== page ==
See also[edit]


  1. ^ Clark, Kenneth (1956). "1. The Naked and the Nude". The Nude: A Study in Ideal Form. Princeton: Princeton University Press. ISBN 0-691-01788-3.
  2. ^ Rosenthal,Karin. "About My Work". Retrieved 2012-11-12.
  3. ^ Schiesser, Jody. "Silverbeauty - Artist Statement". Retrieved 2012-11-12.
  4. ^ Mok, Marcus. "Artist's Statement". Retrieved 2012-11-12.
  5. ^ a b c "Naked before the Camera". Metropolitan Museum of Art.
  6. ^ Weiermair, Peter & Nielander, Claus (1988). Hidden Image: Photographs of the Male Nude in the 19th and 20th Centuries. MIT Press, 1988. ISBN 0-262-23137-9.
  7. ^ "Sorabella, Jean. January 2008. The nude in western art and its beginnings in antiquity. In Heilbrunn Timeline of Art History. New York: The Metropolitan Museum of Art, 2000–".
  8. ^ Van Deren Coke (Spring 1962). "Two Delacroix Drawings Made from Photographs". Art Journal. College Art Association. 21 (3): 172–174. doi:10.2307/774417. JSTOR 774417.
  9. ^ "After the Bath, Woman Drying Her Back". The J. Paul Getty Museum. Retrieved 2013-05-18.
  10. ^ W. Douglass Paschall, Thomas Eakins, Philadelphia Museum of Art, 2001, ISBN 0-87633-142-8, pp. 251, 238
  11. ^ Weiermair, Peter (Ed.). (1994). The male nude: A male view: An anthology. Zurich: Edition Stemmle.
  12. ^ Weiermair, Peter (Ed.). (1995). Male nudes by women: An anthology. Zurich: Edition Stemmle.
  13. ^ Massengill, Reed. (2005). Self-exposure : the male nude self portrait. New York: Universe.
  14. ^ Kimmelman, Michael (February 2, 2001). "ART REVIEW: Proselytizing for Modernism". The New York Times.
  15. ^ Paul Richard (February 6, 1983). "Looking Back at the Seer of the New - Alfred Stieglitz: The Man, The Battle, The Art". The Washington Post. p. L1.
  16. ^ Charles Hagan (13 Oct 1995). "Sampling Imogen Cunningham's Vibrant Diversity". New York Times. p. C27.
  17. ^ Fallis, Greg. Judy Dater, Sunday Salon with Greg Fallis,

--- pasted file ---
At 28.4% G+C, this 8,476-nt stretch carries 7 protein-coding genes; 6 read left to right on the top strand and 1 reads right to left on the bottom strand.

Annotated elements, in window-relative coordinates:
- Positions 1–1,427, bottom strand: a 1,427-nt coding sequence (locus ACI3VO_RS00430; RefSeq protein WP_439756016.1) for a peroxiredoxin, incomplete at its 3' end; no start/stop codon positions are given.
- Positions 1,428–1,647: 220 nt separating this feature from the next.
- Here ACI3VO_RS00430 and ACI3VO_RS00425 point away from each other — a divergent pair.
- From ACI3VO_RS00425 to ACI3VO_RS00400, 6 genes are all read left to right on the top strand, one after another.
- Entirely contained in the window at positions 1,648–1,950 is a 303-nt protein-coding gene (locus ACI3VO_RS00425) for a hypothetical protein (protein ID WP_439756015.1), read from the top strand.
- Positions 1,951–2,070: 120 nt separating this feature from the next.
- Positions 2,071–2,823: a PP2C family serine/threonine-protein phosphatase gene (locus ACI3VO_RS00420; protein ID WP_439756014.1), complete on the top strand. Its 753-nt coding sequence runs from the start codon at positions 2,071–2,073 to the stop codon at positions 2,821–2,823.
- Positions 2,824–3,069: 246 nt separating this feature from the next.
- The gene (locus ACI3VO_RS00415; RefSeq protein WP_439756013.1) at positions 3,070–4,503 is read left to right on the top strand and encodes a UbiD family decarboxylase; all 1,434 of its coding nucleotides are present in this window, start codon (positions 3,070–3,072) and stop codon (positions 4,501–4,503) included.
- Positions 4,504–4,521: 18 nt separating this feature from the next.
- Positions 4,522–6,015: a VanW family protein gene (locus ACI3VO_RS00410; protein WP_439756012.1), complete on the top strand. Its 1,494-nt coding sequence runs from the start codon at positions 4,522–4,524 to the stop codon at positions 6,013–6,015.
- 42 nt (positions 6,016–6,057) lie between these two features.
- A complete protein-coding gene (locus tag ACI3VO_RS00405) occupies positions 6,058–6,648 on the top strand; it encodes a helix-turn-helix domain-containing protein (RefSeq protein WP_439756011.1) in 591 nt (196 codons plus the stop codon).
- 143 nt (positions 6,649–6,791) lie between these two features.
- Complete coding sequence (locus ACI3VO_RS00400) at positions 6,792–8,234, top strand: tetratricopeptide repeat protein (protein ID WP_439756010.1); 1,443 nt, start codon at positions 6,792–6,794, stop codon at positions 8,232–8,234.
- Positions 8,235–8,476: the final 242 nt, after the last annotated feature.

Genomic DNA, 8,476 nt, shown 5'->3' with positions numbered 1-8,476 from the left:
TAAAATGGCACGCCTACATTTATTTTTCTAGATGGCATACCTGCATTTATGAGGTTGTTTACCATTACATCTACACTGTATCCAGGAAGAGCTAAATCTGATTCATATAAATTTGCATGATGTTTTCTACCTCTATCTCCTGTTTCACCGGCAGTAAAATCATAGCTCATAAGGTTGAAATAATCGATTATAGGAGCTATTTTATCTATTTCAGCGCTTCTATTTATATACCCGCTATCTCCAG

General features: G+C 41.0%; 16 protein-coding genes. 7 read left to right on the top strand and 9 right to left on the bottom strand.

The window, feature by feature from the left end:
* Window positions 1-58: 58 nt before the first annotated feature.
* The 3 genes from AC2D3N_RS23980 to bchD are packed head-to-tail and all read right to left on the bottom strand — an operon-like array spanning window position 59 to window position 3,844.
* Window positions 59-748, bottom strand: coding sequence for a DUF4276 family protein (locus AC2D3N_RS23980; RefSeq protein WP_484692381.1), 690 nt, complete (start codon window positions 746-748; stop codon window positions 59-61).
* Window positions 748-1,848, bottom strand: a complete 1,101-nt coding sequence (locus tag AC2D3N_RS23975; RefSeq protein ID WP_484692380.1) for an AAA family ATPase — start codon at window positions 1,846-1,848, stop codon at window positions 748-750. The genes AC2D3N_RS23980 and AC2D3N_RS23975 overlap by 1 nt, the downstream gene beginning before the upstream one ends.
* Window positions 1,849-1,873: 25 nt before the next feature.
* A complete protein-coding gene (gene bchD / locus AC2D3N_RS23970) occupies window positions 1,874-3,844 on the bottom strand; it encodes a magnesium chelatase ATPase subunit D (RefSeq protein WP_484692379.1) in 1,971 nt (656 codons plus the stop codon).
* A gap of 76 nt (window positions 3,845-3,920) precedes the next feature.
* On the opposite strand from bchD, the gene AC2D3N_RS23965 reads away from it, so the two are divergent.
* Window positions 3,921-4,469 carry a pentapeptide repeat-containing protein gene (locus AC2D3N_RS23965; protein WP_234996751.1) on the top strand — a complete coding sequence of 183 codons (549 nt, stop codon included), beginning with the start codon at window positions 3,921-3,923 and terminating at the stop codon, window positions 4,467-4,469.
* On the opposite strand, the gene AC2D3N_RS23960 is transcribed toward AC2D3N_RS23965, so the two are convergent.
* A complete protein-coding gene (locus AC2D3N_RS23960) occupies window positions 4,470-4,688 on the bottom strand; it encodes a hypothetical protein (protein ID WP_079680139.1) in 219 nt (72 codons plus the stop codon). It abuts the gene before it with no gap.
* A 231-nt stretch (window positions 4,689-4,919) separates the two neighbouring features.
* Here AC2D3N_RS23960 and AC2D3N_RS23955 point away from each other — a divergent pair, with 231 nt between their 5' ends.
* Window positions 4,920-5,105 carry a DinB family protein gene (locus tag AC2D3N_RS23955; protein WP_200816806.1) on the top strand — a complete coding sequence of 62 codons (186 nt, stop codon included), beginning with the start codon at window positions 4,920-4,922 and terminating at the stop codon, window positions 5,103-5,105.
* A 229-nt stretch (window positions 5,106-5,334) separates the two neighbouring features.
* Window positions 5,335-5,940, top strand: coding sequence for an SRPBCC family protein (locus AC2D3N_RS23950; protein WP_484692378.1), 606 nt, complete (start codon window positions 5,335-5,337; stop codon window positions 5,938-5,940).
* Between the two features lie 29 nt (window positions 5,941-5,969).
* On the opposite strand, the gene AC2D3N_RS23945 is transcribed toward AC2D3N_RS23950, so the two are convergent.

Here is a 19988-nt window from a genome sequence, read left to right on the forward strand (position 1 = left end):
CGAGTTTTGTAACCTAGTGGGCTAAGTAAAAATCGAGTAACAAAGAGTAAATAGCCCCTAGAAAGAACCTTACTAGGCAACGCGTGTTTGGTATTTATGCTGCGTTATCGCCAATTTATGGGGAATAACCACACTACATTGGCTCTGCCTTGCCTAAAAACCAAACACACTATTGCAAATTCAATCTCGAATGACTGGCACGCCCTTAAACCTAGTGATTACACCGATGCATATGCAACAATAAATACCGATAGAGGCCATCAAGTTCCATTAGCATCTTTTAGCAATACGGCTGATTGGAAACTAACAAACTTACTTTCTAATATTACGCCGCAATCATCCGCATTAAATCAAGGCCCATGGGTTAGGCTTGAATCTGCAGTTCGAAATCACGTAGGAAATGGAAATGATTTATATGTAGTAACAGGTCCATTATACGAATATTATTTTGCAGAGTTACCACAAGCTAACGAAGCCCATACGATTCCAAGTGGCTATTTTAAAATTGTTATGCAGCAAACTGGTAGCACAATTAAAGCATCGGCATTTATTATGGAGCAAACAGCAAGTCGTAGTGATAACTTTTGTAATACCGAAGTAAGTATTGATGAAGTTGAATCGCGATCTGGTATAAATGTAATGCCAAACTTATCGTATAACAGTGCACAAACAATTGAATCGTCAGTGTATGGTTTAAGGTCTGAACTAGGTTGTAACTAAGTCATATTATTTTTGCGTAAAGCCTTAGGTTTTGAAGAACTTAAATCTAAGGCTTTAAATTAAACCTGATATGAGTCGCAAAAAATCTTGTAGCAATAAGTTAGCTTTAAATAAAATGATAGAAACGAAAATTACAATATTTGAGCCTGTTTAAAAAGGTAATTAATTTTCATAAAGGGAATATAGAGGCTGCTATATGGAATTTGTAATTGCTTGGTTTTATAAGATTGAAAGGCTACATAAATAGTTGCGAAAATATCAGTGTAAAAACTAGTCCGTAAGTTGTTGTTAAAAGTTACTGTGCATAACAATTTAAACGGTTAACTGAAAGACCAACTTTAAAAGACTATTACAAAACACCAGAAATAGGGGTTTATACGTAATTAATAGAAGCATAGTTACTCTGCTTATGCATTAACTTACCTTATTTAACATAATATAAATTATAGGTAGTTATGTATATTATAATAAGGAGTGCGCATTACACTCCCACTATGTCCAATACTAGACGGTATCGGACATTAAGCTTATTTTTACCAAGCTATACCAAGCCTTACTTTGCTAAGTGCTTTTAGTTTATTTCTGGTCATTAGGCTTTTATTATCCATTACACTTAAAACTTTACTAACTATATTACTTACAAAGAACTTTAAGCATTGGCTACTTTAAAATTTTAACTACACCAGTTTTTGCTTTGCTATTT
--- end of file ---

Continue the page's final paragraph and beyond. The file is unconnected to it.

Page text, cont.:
18. ^ Life magazine, Bicentennial Special Issue (1976) called: Remarkable American Women 1776-1976.
  19. ^ "Edward Weston". University of Arizona, Center for Creative Photography. Retrieved 2013-05-18.
  20. ^ "Edward Weston Photographs". Center for Creative Photography at the University of Arizona Libraries. Archived from the original on 2010-07-25.
  21. ^ Conger, Amy (2006). Edward Weston: The Form of Nude. Phaidon Press. ISBN 0-7148-4573-6.
  22. ^ "Bill Brandt: Shadow and Light". The Museum of Modern Art. Retrieved 2013-05-18.
  23. ^ "Nude photo of Madonna goes for $37,500". CNN. February 12, 2009.
  24. ^ Conrad,Donna (2000), "A Conversation with Ruth Bernhard", Vol. 1 No. 3, PhotoVision
  25. ^ "Exhibitions: Annie Leibovitz: A Photographer's Life, 1990–2005". The Brooklyn Museum. Retrieved 10 November 2012.
  26. ^ Jones, Jonathan (2006-02-08). "Not naked but nude". The Guardian. London. Retrieved 12 November 2012.
  27. ^ "Miley Knows Best". Vanity Fair. 2008. Retrieved 11 November 2012.
  28. ^ Needham, Alex (2012-02-22). "Andy Warhol's legacy lives on in the factory of fame". The Guardian. London. Retrieved 1 November 2012.
  29. ^ "Joyce Tenneson". Retrieved 2013-05-18.
  30. ^ a b "Photo Flap". Reason. 1998. Retrieved 11 November 2012.
  31. ^ Hamilton
  32. ^ a b Sturges, Jock & Phillips, Jayne Anne (1991). The Last Day of Summer. Aperture.